Newspaper Page Text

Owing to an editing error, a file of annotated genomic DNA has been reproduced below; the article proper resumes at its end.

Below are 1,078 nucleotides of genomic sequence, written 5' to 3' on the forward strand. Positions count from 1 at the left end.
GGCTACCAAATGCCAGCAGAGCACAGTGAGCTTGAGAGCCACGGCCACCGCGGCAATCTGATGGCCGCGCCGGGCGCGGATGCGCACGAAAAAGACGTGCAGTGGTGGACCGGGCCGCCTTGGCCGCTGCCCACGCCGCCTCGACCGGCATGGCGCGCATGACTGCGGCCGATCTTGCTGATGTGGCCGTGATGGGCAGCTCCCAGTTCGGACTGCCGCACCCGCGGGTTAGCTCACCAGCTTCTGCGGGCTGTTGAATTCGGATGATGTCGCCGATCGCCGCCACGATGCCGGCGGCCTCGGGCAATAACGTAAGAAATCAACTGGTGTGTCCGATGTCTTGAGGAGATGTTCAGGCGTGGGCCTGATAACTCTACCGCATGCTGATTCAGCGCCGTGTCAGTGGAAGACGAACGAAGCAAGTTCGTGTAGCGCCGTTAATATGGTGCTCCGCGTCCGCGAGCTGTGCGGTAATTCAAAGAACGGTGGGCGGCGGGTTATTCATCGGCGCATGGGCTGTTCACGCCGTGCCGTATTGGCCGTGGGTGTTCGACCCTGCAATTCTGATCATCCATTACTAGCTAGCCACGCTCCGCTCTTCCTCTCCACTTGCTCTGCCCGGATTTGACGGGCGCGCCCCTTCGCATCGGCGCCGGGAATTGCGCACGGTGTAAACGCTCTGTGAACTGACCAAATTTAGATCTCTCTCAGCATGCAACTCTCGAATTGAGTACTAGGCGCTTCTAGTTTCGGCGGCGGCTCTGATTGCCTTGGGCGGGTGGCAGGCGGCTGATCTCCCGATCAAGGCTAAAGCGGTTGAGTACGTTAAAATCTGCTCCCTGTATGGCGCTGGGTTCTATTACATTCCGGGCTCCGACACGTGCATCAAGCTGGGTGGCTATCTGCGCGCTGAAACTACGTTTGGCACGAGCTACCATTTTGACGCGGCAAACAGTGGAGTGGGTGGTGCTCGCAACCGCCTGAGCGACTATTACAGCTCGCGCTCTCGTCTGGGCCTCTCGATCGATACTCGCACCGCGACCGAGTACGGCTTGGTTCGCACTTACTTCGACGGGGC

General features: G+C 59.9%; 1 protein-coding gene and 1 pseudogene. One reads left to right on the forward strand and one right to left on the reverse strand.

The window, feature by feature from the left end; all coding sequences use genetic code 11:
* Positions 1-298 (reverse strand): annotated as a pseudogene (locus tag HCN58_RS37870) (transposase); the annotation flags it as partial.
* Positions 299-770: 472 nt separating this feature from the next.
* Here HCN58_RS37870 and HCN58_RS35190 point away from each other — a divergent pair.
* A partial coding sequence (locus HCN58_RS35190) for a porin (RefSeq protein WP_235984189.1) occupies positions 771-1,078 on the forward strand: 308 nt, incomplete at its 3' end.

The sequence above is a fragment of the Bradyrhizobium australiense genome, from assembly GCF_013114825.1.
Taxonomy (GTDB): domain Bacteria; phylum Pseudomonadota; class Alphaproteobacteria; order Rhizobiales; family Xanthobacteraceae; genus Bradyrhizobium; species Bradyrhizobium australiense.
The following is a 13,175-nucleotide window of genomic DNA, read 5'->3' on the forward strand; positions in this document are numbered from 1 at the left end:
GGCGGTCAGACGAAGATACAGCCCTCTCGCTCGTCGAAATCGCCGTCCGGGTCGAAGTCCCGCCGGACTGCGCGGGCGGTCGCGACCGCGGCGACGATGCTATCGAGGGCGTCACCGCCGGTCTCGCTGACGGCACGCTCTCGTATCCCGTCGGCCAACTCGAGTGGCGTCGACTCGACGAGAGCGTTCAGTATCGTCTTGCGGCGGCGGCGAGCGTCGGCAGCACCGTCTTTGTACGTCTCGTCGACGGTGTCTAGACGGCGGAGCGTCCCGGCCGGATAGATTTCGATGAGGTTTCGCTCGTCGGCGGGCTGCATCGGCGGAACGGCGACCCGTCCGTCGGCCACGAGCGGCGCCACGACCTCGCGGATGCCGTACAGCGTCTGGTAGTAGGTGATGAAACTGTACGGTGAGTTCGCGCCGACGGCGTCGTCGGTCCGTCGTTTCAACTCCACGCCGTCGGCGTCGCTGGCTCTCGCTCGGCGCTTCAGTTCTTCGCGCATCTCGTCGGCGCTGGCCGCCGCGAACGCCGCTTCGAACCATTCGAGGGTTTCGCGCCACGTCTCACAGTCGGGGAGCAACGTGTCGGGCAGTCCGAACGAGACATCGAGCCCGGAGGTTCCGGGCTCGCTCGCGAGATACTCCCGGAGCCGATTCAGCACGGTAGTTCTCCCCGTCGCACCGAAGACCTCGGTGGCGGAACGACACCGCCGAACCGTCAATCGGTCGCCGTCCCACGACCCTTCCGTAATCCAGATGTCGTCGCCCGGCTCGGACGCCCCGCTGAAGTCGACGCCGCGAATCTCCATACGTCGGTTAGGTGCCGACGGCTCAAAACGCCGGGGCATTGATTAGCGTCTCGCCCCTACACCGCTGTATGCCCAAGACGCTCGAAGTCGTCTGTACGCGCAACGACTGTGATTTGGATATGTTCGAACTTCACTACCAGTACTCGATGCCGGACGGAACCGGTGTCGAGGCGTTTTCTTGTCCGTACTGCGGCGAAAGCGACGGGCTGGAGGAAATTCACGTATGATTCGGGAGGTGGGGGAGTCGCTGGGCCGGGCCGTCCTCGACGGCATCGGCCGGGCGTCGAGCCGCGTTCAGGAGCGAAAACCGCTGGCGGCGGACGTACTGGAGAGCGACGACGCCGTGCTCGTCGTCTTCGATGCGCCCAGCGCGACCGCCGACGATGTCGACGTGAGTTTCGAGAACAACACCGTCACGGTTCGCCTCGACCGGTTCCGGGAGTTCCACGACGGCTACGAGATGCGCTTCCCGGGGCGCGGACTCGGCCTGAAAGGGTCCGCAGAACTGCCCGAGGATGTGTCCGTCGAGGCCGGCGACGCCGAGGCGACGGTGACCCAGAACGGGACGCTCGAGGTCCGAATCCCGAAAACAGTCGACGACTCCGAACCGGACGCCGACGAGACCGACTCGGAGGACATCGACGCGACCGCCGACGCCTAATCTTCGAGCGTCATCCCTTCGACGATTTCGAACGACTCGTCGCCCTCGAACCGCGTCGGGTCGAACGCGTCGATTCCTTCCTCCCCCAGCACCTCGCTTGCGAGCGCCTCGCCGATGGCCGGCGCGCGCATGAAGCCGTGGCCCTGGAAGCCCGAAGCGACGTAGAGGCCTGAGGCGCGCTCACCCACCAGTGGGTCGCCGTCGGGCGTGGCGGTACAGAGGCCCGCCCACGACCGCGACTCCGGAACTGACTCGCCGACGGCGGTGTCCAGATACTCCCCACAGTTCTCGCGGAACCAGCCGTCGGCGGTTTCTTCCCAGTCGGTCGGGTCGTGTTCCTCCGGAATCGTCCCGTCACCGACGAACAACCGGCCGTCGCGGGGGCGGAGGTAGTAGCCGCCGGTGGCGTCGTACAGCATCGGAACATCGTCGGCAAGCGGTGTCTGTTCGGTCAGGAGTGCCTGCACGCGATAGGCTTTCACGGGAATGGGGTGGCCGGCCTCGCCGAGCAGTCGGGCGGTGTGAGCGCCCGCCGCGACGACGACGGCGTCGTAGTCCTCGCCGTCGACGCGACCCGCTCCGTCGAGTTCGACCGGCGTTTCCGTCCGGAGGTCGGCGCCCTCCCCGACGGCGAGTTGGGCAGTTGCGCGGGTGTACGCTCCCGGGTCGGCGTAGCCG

CENTRAL PENNSYLVANIA NEWS] D.ASHLEY WILL SURVEY STATE State's New Geologist Plans to Go Into Reports of Coal and Minerals Arrangements for starting immedi ate inquiries into reports of new coal and mineral deposits and to seek i stone for State road building projects as well as new supplies of building stone have been made by Dr. Oeorge ,H. Ashley, the new Pennsylvania State Geologist, who has been re ceiving numerous requests for in ' formation on natural resources of the State. The State Highway De partment and the State Board of Public Grounds and Buildings, the latter in charge of the new State Memorial bridge to be constructed tin this city, have requested that stone resources be looked up. Dec orative stone will also be Investi gated. ,Dr. Ashley says that it is necessary tq take, up at the present time a survey oi the State as a matter of economy and that the plan Is to make public the results of the study. He says: "There axe three reasons why a survey is nedpssary for Pennsylvania- First, the wealth and material ad vancement of any state or nation Absolutely No Pain SjjKlwßßjSal M 7 latest lnrroTti appll- V' ances, Including am oxygen- # • W laed air ■epantM, makes O 1 k▼" extracting and all dental ,-w A I /iwrf work positively painless JtSßf . and la perfeetty harm- lu (Ape no objection) Pull set of EXAMINATION S S ITDT?T? V Filling in silver r I\ti,rLi alloy SOe TGold crowns and T bridge work, S3K A AT •" crown , 55.00 _ AT Office open dally, .8.30 Registered to 6 P. M.J Monday, Graduate T Wednesday and Sat- Asslstunts A— A nrdny, till B P. M. A BELL PHONE 1978-R bast terms op JrlcM'Sm <% 0 PAYMENTS /sy/m Market St. 'Hr (Over the Hnb) wiiv S HARRISBURG, PA. It dldm . t „ OPt . wt II | Direct Marketing 1| The large packer represents the most direct route possible from farmer to retailer. Large volume of business makes this possible. The public should be glad that there are large packers for this rea son if for no other. We buy live stock in the stockyards in the West We put them through packing houses. We ship in clean refrigerator cars. We sell through 400 branch houses located in all large consuming centers. All done at a minimum of expense and a fraction of a cent per pound profit from all sources. And it's only because we are big that we can give this service. I * | p_ _ —— mmmmmmmmrnmmmm _____ Lt n# ModJWO a "Swift Dollar." t It will intaraat you. AddrcM Swift A Company, Union Btocfc Yards, Chicago, 111. Swift & Company, U. S. A. ■s. Harrisburg Local Branch, Seventh & North Streets P. W, Covert, Manager //w w\\ X INC AVERAM OOUttX If<=J # RECEIVED BY \ _____ llfvrnmnaujgrjX /SWIFT & COMPANY! —— II w "ll f fMMTNC UUWIIUI 1 _____ mSSSSmmm■ "g** / six °JI I 1 —— —VYte^jiigLe/I I I \\ f # A// % lINMSCIAMtfMNIT # 4 O/M \ 1,94 C ®J rf "■MAIM M TUESDAY EVENING, depends on the nee of Its natural resources. It wonld be difficult, If not Impossible, to develop a high state of civilization in any sense without fertile soils or varied and abundant mineral resources. It is from these.things that the wealth of a state is derived. If you will compare different states or nations you will find that all great states or nations have abundant mineral resources,. Pennsylvania is the in dustrial Titan of America because of her vast stores of mineral wealth —coal, clay, iron and all the rest. "But in the second place, a nation or a state must not only possess valuable minerals; she must know what she has and where it can be found and likewise something of Its valfte. Unfortunately, moet metals do not occur in the earth as metals but as ores which seldom have any resemblance to the metals obtained from them, and which cdfnmonly do not look like metals at all. Techni cal knowledge is necessary to recog nize most of the ores and still more knowledge Is required to judge of their value. It requires technical knowledge to judge whether a par ticular ledge of stone will make a good building stonA; whether a cer tain bed of clay may make a durable paving brick; how much coal there may be under a certain area of land and how deep It is and so on down the llna "Third, most of the valuable min erals occur deep in the earth and their presence is often determined from observation made many miles away. Twenty years ago, public land was claimed as coal land only when coal actually outcropped on the 40 acres or 160 acres Involved. To day millions of acres of public lands in the west are classed as coal lauds and valued at all the way up to J460 an which there is no sign of coal, indeed. In many cases, it is 40 or 60 miles to the nearest showing of coal. The oil com panies to-day are paying hundreds of thousands of dollars to have geologists locate their oil wells and In locating these wells, it is neces sary at times to apply knowledge gained hundreds of miles away. "It Is, therefore, not only neces sary that a state to be great, have an abundance and variety of mineral resources and that some of her citi zens have the technical knowledge to recognize and locate these re sources, but in view of the very wide studies that must be made to determine the position and presence of most underground deposits, it be comes-a matter of great economy to have these broad studies made only once by a public survey, and the results of such studies given to all the citizens of the State. Other wise, the work must be done over by one geologist after another. In volving a great waste of time and money and the results of their work are turned over to their em ploying companies to be used by them to their private advantage." York High School Head Goes to New Hampshire York, Sept. 18. —A. A. Holden, supervisory principal of the York High School since 1913, and who resigned his position six weeks ago, has accepted a district superintend ency of the schools In New Hamp shire, known as the Hlllsboro dis trict. Holden's appointment follow ed a State examination. Dizzy Wrecked His Automobile "Two years ago my stomach trou ble got so bad that I was almost constantly filled with gas. This made me very dizzy at times. Last Fall I was almost overcome by one of these dizzy spells while driving my car, and ran it into a telephone pole, badly wrecking the car. A friend recommended Mayr's Won derful Remedy for my trouble. Since taking the first dose V have steadily Improved, and feel better now than ever in my life." It Is a simple, harmless preparation that removes the catarrhal mucus from the intes tinal tract and allays the Inflamma tion which causes practically all stomach, liver and Intestinal ail ments, Including appendicitis. One dose will convince or money re funded. H. C. Kennedy Clark's two Drug Stores and druggists everywhere. BXIUUSBURO tbleghxph Personal and Social News of Towns on West Shore Vernon S. Myers will leave for Johnstown, Pa., on Tuesday after visiting his aunt, Mrs. H. M. Rupp, at Shiremanstown. Mr. Myers re cently received an honorable dis charge from service at Columbus Barracks, Ohio, after serving al most two years. Miss Mable Day and Miss Cather ine Gable, of Harrisburg, were guests of Miss Alice Wallace at Shiremanstown. Mr. and Mrs. Ralph Snyder and son. Edward L, of Shiremanstown, spent Sunday with the former's par ents, Mr. and Mrs. Benjamin Sny der, near Good Hope. Mr. and Mrs. John Sheely, Mr. and Mra Paul Howry and son, Wil liam Edward Howry, of Shiremans town, motored to Enola on Sunday, where they spent the day with Mr. and Mrs. Miller and Mr. and Mrs. Charles Anderson. Mr. and Mrs. Frank E. Wallace, entertained the following guests at their residence at Shiremanstown: Mr. and Mrs. Thomas Angel of Kee mar, Md., Mr. and Mrs. Haun and daughter, Mies Thelma Haun and Miss May Haun, Mr. and Mrs. Ham mond Weant and daughter, Miss Rose Weant, all of Hanover; Mr. and Mrs. W. E. Ross, daughter, Mil dred and granddaughter, Minerva Bankes, of New Cumberland. Mr. and Mrs. D. W. Miller, enter tained at a birthday dinner, Sunday at their residence at Shiremanstown in honor of Mr. and Mrs. Ray E. Wolfe. E. E. Henderson, of Shiremans town, is home after spending sev eral days with relatives in Philadel phia ahd West Chester. Mr. and Mrs. William Starr, of Harrisburg. spent Sunday with Mr. and Mrs. Lloyd Starr at Shiremans town. Junior Stalter, of Shiremanstown, Is home frm the Harrisburg hospi tal. where he underwent an opera tion. Mr. and Mrs. Charles Grlssinger and daughter, Madelene, of Me chanisburg, visited the letter's grand parents at Shiremanstown. Miss Dorothy Dlller, of Shiremans town, spent the week end with Mr. and Mrs. George Houpt at Mercers burg. The following persons were guests at the home of Mr. and Mrs. David Kaupman on Third street, New Cum berland, on Sunday: Mrs. Marsh and Mrs. Kirkland, of Pittsburgh, and Mr. and Mrs. Ployer, of Me chanicsburg. Miss Elizabeth Lelb, of New Cum berland, returned to Hood College. Frederick, Md. E. E. Brestead, of New Cumber land, is spending several days in Washington. Miss Lou Mclvoor, of Newville, is visiting Mrs. R. C. Mclvoor and family in Bridge street. New Cum berland. Mrs. William Funk, of Steelton, visited her sister. Mrs. Alice Mosey, at New Cumberland, yesterday. College President Will Address Sunday School New Cumberland, Pa., Sept 16. Next Sunday the Trinity United Brethren Sunday school will hold a fall rally at 9.30 a m. The Rev. G. D. Gossard, D. D., president of Leb anon Valley College, will deliver the address. At 7.30 p. m. harvest home service will be held, when an interesting program will be render ed by the Sunday School. WILL ENTERTAIN CLASS. New Cumberland, Pa., Sept 16. George Updegraff will entertain the King's Daughters Sunday school class of Trinity United Brethren Sunday School this evening. Hummelstown People and Those Who Visit Borough I Hummelstown, Pa., Sept 16.—Mr. and Mrs. Harry Althouse, of Harris burg, spent Sunday with John H. Greenawalt. Mrs. Frank Haines, of Reading, spent several days here with Mr. and Mrs. Walter Weber. Miss Edna La Ross, of New York, is visiting her aunt, Mrs. Maize Wheeler. Mr. McGraw, of Freeburg, is visiting the Rev. and Mrs. Herbert S. Games. Mr. and Mra. John Coble and Mr. and Mrs. Harry Stine, of Schenec tady, N. Y., is visiting at the home of Mr. and Mrs. Harrison Hoover. Samuel Alwein spent several days with Calvin Detweiler, of Hatfield, N. J. Mrs. Samuel Alwein spent yester day at Harrisburg, the guest of her daughter, Mrs. Ross Cassel. Mrs. George Bomgardner and children, of Middletown, spent Sunday with Mrs. B. F. Bomgardner. Three Strikers Are Held - For Assault and Battery Cliambcrsburg, Pa., Sept 16. Three of the strikers charged with assault and battery upon M. D. Baker an employe of the Frick Company at Waynesboro were given a hearing before Magistrate Haul man and held for court. Several days ago they attempted to keep Baker and his son from going to work. They took refuge in the pas senger station of the Pennsylvania railroad where Baker defended him self so well that he escaped the mob. His son, however, was less fortunate, and was held by the strikers. The three men held un der S4OO bail are Edward Rager H. Smiley and Charles F. Smith. They will be tried at tMK October ses sion of criminal court. Benjamin C. Cramer arraigned on a similar charge was dismissed for lack of evidence. Cupid Busy in Choir Loft of Lutheran Church Sunbory, Pa.. Sept. 16.—Stepping from their places in the choir of Grace Lutheran Church at the close of the Sunday evening service, Paul H. Hartman and Miss Mary Elsie Gemberling were married by the Rev. James A. Hartman, pastor of the church and father of the groom. The ring ceremony of the Lutheran church was used. The wedding came as a complete surprise to all present at the service, including many of the friends and acquaintances of both, as It had not previously been announced. Both are members of the church choir and active in the work of the church. The couple left immediately after the ceremony for a /short trip to eastern cities. PICKS BIG PEACHES Danceimon, Pa., Sept. 16. —Mrs. : George Lowe picked more than a bushel and a half of peaches from one tree in her garden, many of which she reported as weighing nine and three-fourth ounces. lOther State News <m Aft 84 Lebanon Attorney and State Employe Weds Lebanon, Pa., Sept. 16.—Prank H. Lehman, a Lebanon attorney, who holds a position in the office of the Auditor General, Miss Julia Rise, of this city, were married at Phila delphia today. The ceremony was performed at noon by the Rev. Wal : ter Garrett, formerly of Lebanon, I and now of 4948 Locust street, Philadelphia. Immediately after the ( ceremony the couple left on an ex tended wedding trip which is to in clude a motoring tour through parts ! of Canada. The bride is a daughter of Col. Jacob L. Rise, a prominent veteran of the Civil War, and the bride groom is a son of the late William Lehman. Piano Pupils Are Heard at Home of Instructor Meciinnlc.sburg, Pa., Sept. 16. A successful pianoforte recital was given by the pupils of D. Oliver Smith. South Market street, when the following program was played with expression nd good technique: "Tarantelle" (Heller), Helen Byers and Mury Cleaver; "Rondo in C" (Beethoven), Helen Byers; "Min uet" (Mozart), Marguerite Bear and Marie Miller; "Sonatina" (Llchner), Marie Miller; "Melody in F" (Rub enstein), Mary Cleaver and Helen Byers; "Remembrarice"—"Solitude" (Ferber), Mary Cleaver; "Hunting Song" (Mendelssohn), Marguerite Bear; "March Militaire" (Schubert), Helen Byers, Mary Cleaver and Mar guerite Bear. Thieves Rob Postoffice * and Store Over Line nagrestown, Md„ Sept. 16.—The second robbery in the lower part of the county within a few days was committed between midnight and morning at the general store of Har vey S. Poffenbergr at St. James. The postoffice in the same building was looted of stamps valued at sl4. The thieves stole gloves, shoes, stockings, .etc., of the value of about S6O from the store. Two'strange men visited the store during the afternoon and made small purchases. It is believed they committed the robbery and are the same men who robbed a gtore at Roxbury. Chorus Sings to Greet Soldiers of Emigsville Emigsville, Pa., Sept 16.—The re turned soldiers of the borough and immediate locality participated in a Welcome Home celebration tendered them on Saturday night in the Emigsville Band Hall. A large crowd assembled for the exercises and banquet which followed. Dur ing the course of the exercises ad dresses were delivered by the Rev. G. A. Livingston, of Mt Wolf, and the Rev. H. O. Harner. The Emigs ville male chorus sang several selec tions, while the Acme Band rendered instrumental music. Has Been Toll Collector For 43 Years at Chickies Colombia, Pa., Sept 16.—The Bale of the Columbia and Marietta turn pike to the State Highway Depart ment and the county removes a toll collector with a record of service that, it is believed, cannot be beaten in this or any other county. For forty-three years Miss Jennie Hen dricks has collected toll at the Chickies gate, and since the turn pike has been thrown open to the traveling public she scarcely can keep away from the door when she hears an auto approaching. Chooses Delegates For Legion Meeting Here Chambersburg, Pa., Sept. 16. Delegates to the convention of the American Legion to he held at the Penn-Harris hotel at Harrisburg were elected at a meeting of the Burt J. Asper Post No. 46 here They are: Raymond W. Lemaster i^ ert m tr^ e '. Au su®tus F. Bitner and John T. Culp, the following alter tt if ph ° aterma n. Benjamin H. Sollenberger, Daniel Culp and Charles R. Nickles. couimluiLr~ > DP HER STRENGTH AFTER THE "FLU" "Now I Have Not a Single Pain Nor Ache,' Said Mrs, Byers T suffered from stomach trouble and nervousness for several years and since having the 'flu' last fall my condition has been worse than 1 hav !" ot ad the strength to throw off the after-effects of the flu. " ™is wa.s how Mrs. Mallnda Byers, of 2727 Herr street, Harrisburg, Pa., described her condition and It Is just the condition in which so many people find themselves to-day. Aft er the "flu," the system must be cleansed, regulated and built up again. • After eating, I would suffer so from gas that It would press around my heart and cause pains in my chest and arms." Mrs. Byers told. There were so many things I could not eat, and what I did eat never tasted good, so I Just ate to keap alive. Most of the time !• felt as If I had a weight in the pit of my stom ach. 'I read about Natonex and I was interested when I learned that this new medicine contained only the pure Nature remedies we all know about. I had my daughter get me a box to see if It would build me up as It had so many here. "In Just a short time I could see how Natonex was helping me. Aft er only three days my stomach be gan to be relieved. There was no gas after eating and my food di gested instead of fermenting. "Gradually Natonex worked through my system, cleansing and purifying the organs. Then oat anything I wanted. And sleep —why, I slept splendidly. I was even able to lie down and sleep in the afternoon and get the rest that built me up. "I can truthfully say that T haven't a pain nor an ache, and I think that is something t6 say after alt of my suffering." If you are weak, run down and nervous, purify and build your sys tem with Natonex. Start this inex pensive Nature treatment to-day and you will quickly see the change in health and appearance. Natonex is especially recommenc ed In Harrisburg by the Gorgas Drug Company, 16 North Third street, and la sold by leading drug gists everywhere.—Adv. SEPTEMBER 16, 1919. Artists Arc to Play and Sing at Lebanon Lebanon, Pa., Sept 16.—The New York Bymphony Orchestra or 97 members hase been engaged by the Lebanon school board to appear here in the auditorium of the Lebanon High School on evening of Friday, October 31. Hallowe'en falls on this date, but the contract was entered into, as no other time Was satisfac tory. Superintendent E. M. Balsbaugh announced at the same time that on the evening of January 28, 1920, Mademoiselle Louise Homer will give a recital in the high school auditorium. York Haven Fishermen Have Good Luck in Jersey York Haven, Pa.. Sept. 16. Several hundred crockers and weak fish, some of which were the Bize of a shad, were brought home last night by a party of local anglers, who SRent several days sea fishing along the New Jersey coast. In the party were Henry Krebs, Charles Crone, Bert Clemens, Ralph Male horn, Harry McGready, D. H. Sweit zer, Charles Fangflsh, George Shaf fer, Kirk Malehorn, Curvin Krout, Albert Mitchell, Charles Cone and Paul Ferry. Wrightsville Couple Married at Baltimore Wrlght-nille, Sept. 16.—Miss Es ther Sitler, daughter of Mr. and Mrs. Charles Crumbling, and C. Henry Blrnstock, son of Mr. and Mrs. Charles F. Birnstock, this place, were married on Saturday at Baltimore. The bride was formerly a student •nurse at the Columbia Hospital, while the bridegroom is a graduate of the Wrightsville High School, class of 1916. The couple have been popular among the young er set of the borough. High School Plans Festival in Fire House Mcclianicsburg, Pa., Sept 16. The Mechantcsburg High School will hold a festival for the benefit of its athletic association in the Rescue hook and ladder engine house on Saturday, September 20. The asso ciation is planning big things for the school along athletic lines. The proceeds from the festival will be used as a means of realizing these ends. Donations consisting of cakes, small cakes, doughnuts, pies, candy, bread, rolls and money are being asked for. PRESBYTERY IN SESSION Millerstown, Pa., Sept. 16.—The fall meeting of Carlisle Presbytery is being held in the Presbyterian church here. The Rev. Harvey J. Klaer, of Harrisburg, is the moder ator. •' - ~ S3* NT, 5 C a package before the war 5 C a package during the war and 5c a package NOW THE FLAVOR LASTS SO DOES THE PRICE! r Court Warns Transgressor to Get Back to Capital Lebanon. Pa., Sept. 16. —George Wagner, colored, accused of creat ing a disturbance at a point east of Myerstown on June 16 and who hns been in Jail ever since, was given his freedom in court with a warning. Ho had been before court twice be fore, according to District Attorney Light. Judge Henry said he would give him one more chance if lie kept his promise to go to Harris burg, where he belongs, and he was warned to stay there If he wants to keep out of jail. Sunbury Organist Gets Place in College Faculty Snnbury, Pa., Sept. 16.—Miss Mar- Jorie Gaskins, of this city, has ac cepted a position with the Wesleyan College for Women near Portland, Maine, and left for there today. The offer of the place in the faculty came Saturday and required, immedi ate acceptance. Miss Gaskins has been organist in the First Presbyterian Church the .fo tpu know \RmxL Ml , of jtour ? Safe Deposit Boxes We wish to announce to our friends and the gen eral public that we can now supply Boxes in our enlarged vault suitable for the needs of the average person. At $1.50 PER ANNUM Larger Boxes at $3.00 Per Annum ALLISON HILL TRUST COMPANY J past year. She Is a graduate of th Boston Conservatory of Music and taught in the South until the second year of the war. Marysville College Boys Go Back to Their Bookt Marysville, Pa., Bept. 16.—Walter W. White, after two years of army service, has returned to State OV lege, where he is a member of th junior class. James Benfer, a soph omore, has likewise returned to th< Centre county institution. James Bell and Lewis Piatt, both graduate! of the Marysville High School G last June, have left to enter thi same institution. Joseph Ltghtnen a sophomore, will not return fo several days. White is a membp of the Alpha Gamma Rho fraternttj and Lightner of Lambda Chi Alpha! TO HOLD ANNUAL MEETING Mcchanicsburg, Pa., Sept. 16. —i On Sunday afternoon, September li the semi-annual meeting will Q held In old Peace church, neat Shiremanstown, at 2.30 o'clock. Th service will be in charge of th 6 Rev. C. D. Rockel, pastor of St. Paul's Reformed church.